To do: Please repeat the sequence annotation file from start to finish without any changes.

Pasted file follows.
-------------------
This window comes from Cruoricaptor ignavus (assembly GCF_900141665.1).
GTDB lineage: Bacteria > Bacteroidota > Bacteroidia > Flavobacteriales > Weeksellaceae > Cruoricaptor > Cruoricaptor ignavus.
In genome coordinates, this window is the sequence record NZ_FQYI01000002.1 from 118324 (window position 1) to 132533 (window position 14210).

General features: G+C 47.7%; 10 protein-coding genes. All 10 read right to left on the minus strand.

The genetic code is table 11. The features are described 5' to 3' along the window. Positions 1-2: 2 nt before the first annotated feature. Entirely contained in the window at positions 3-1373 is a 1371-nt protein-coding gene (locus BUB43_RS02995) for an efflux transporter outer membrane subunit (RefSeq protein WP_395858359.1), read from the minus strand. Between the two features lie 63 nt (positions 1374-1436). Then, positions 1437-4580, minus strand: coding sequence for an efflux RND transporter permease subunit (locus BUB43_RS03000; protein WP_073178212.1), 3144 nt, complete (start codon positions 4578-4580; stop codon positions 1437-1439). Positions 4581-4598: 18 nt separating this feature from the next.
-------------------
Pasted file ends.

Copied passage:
This window comes from Cruoricaptor ignavus (assembly GCF_900141665.1).
GTDB lineage: Bacteria > Bacteroidota > Bacteroidia > Flavobacteriales > Weeksellaceae > Cruoricaptor > Cruoricaptor ignavus.
In genome coordinates, this window is the sequence record NZ_FQYI01000002.1 from 118324 (window position 1) to 132533 (window position 14210).

General features: G+C 47.7%; 10 protein-coding genes. All 10 read right to left on the minus strand.

The genetic code is table 11. The features are described 5' to 3' along the window. Positions 1-2: 2 nt before the first annotated feature. Entirely contained in the window at positions 3-1373 is a 1371-nt protein-coding gene (locus BUB43_RS02995) for an efflux transporter outer membrane subunit (RefSeq protein WP_395858359.1), read from the minus strand. Between the two features lie 63 nt (positions 1374-1436). Then, positions 1437-4580, minus strand: coding sequence for an efflux RND transporter permease subunit (locus BUB43_RS03000; protein WP_073178212.1), 3144 nt, complete (start codon positions 4578-4580; stop codon positions 1437-1439). Positions 4581-4598: 18 nt separating this feature from the next.